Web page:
Even though Fruition Farm’s horses live outside with individual shelters and heated waterers, Dr. Laidley wanted them on supportive flooring for whatever hours they were indoors. “I wanted them to be on something that I’d want to be on.” ComfortStall’s layer of orthopedic foam provides cushion for deep rest and sleep, without the need of bedding. Only enough bedding to absorb urine is required. Reducing bedding improves stable air quality because most bedding is loaded with respirable irritants.
Bedding and hay are the biggest sources of these microscopic irritants that are the main cause of surprisingly common respiratory challenges, including inflammatory airway disease (IAD). The respiratory benefits of ComfortStall are furthered by a single-piece durable rubber top cover that seals to the stall wall. The impermeable surface prevents urine from seeping to the stall floor, where bacteria and unhealthy ammonia off-gasses can otherwise accumulate.
Setting Stage for Respiratory Health
Triggering proprioception is another benefit Dr. Laidley loves. The flooring’s slight give prompts horses to make tiny muscle movements for balance. This encourages blood flow that helps muscles, tendons and joints recover. She likens the ComfortStall surface to a full-time version of Sure Foot Stability Pads that encourage horses to find their own balance during short sessions.
ComfortStall is a perfect fit with Fruition Farm’s arena footing: Travel Right Footing. Dr. Laidley choose it for its rebound, traction, and no-dust qualities. Haygain’s High Temperature Hay Steaming is an important part of Dr. Laidley’s effort to reduce respirable irritants in the horse keeping environment. The patented steaming technology reduces up to 99% of the dust, mold, bacteria and other allergens found even in hay of desired nutrient content. She also has a Flexineb Equine Nebulizer that enables her to treat various inflammatory airway conditions, including inflammation caused by regional forest fires. Dr. Laidley’s horses and boarders’ horses benefit from steamed forage thanks to Fruition Farm’s half-bale Haygain. “One client kept her horse a different facility where she developed some serious Inflammatory Airway Disease symptoms,” the veterinarian relays.
“Her owner needed a place where the environment supported respiratory health to every extent possible. That’s why she tracked me down. Since her horse arrived at Fruition Farm, she is doing really well and is no longer coughing when she starts to work.”
Most recently, Dr. Laidley added the third “Haygain Way” product: the Forager Slow Feeder. The Forager appealed to Dr. Laidley because of its ability to provide a safe slow-feeding option, even for shod horses, and one that mimics normal grazing posture. Its durability and its ability to withstand significant variations in temperature were also a great selling point. “An added benefit is not having to worry about it being blown away with the blustery winds that Central Oregon can be known for, especially in the cold and dark winter months.”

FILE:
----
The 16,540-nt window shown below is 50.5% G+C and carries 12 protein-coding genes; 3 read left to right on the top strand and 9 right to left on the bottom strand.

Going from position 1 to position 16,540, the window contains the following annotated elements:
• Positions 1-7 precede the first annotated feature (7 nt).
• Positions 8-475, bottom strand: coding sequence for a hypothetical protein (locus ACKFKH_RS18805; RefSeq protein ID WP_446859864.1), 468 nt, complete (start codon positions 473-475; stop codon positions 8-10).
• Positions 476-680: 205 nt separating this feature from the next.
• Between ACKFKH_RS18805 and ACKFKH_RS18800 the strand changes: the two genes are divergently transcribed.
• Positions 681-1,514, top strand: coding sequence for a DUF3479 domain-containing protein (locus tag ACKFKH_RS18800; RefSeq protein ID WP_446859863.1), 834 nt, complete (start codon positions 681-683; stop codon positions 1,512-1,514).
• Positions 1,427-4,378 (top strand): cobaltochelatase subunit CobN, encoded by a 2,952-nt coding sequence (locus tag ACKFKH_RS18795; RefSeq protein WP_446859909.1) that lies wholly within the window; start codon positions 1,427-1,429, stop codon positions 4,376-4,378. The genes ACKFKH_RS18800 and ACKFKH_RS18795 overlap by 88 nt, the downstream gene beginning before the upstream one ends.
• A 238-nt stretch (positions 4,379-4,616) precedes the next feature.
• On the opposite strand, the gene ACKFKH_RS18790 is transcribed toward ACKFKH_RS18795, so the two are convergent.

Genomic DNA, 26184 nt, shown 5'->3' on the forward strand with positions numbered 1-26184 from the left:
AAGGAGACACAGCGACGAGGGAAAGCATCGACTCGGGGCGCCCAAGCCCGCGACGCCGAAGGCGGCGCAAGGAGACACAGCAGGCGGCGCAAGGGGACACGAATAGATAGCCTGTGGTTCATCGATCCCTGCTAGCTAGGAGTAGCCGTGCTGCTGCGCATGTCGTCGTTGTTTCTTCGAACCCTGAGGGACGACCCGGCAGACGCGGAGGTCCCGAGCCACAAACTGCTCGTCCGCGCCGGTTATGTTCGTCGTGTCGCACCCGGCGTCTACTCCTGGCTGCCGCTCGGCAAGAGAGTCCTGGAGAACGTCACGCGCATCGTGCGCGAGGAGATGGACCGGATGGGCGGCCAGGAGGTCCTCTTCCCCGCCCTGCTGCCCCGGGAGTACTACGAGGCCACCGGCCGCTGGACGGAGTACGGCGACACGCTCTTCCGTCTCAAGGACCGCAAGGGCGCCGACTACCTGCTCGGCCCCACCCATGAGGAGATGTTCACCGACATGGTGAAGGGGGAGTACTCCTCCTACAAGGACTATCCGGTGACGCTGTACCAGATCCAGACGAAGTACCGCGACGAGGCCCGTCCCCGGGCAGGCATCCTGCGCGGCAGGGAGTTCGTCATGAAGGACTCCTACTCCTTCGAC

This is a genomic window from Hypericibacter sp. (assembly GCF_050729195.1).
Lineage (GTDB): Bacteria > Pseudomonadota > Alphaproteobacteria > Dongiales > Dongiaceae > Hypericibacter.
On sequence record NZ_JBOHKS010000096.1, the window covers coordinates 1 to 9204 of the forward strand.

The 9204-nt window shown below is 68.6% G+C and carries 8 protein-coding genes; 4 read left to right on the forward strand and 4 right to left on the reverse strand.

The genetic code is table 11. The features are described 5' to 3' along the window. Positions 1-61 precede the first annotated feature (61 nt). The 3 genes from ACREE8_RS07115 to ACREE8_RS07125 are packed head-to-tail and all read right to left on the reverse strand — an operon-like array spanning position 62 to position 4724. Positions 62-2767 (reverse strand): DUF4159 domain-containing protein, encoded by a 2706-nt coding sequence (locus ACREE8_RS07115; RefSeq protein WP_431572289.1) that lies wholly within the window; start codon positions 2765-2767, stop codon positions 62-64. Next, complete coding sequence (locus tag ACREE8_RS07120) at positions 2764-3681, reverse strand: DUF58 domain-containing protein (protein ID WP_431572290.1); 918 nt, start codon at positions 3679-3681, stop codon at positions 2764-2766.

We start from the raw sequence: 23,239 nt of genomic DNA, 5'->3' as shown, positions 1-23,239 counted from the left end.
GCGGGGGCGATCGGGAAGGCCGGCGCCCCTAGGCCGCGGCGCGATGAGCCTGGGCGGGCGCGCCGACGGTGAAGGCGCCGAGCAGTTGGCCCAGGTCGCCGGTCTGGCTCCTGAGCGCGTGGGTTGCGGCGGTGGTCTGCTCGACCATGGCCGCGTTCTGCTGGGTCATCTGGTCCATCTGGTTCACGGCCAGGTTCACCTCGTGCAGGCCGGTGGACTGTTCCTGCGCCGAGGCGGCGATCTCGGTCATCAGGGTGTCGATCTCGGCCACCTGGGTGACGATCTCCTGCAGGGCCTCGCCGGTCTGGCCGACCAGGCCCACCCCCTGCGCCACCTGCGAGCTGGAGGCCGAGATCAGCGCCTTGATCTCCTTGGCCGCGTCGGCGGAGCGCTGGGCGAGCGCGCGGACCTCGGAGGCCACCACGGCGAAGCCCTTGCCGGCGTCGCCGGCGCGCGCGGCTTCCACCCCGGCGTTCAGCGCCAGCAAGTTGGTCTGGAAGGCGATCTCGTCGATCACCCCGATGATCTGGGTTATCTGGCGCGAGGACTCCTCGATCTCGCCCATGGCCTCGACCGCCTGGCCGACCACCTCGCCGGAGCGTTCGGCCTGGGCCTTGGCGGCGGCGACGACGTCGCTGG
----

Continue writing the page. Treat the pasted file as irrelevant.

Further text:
Your Horse’s Hero
Providing and sharing holistic and cutting-edge care and training methods is gratifying work. “Shut down” is how the veterinarian describes the state of several horses that find their way to Fruition Farm. “You look in their eyes and nobody’s there. They have their head down, nose to the ground and are just getting by.”
Delivering thoughtful, whole-horse care starts a rewarding path of discovery. “The horses start to show more personality, to show you what they like and don’t like,” Dr. Laidley explains. She wants all owners to embody Fruition Farm’s motto: “Be Your Horse’s Hero.”
“Owners start to discover that there are so many other things going on with their horses.” That’s true of care and training. “I firmly believe that horses are not innately bad. If they exhibit behaviors that we consider ‘unfavorable,’ it’s likely because they don’t understand what we are asking or because they are painful or uncomfortable.” The vast realm of information can be overwhelming. Reflecting on her own horses’ injuries over the years, Dr. Laidley still feels “Oh my god, there’s so much more I could have done for them. That makes me sad, but it was also the catalyst for me to learn all that I’m learning now and to think of things on a bigger scale.”
Kim F Miller is editor of California Riding Magazine and a freelance equestrian journalist & photographer. Kim is also Partnerships Manager at Haygain and editor of TheWestEquestrian.com. firstname.lastname@example.org. Bio photo by Sherry Stewart.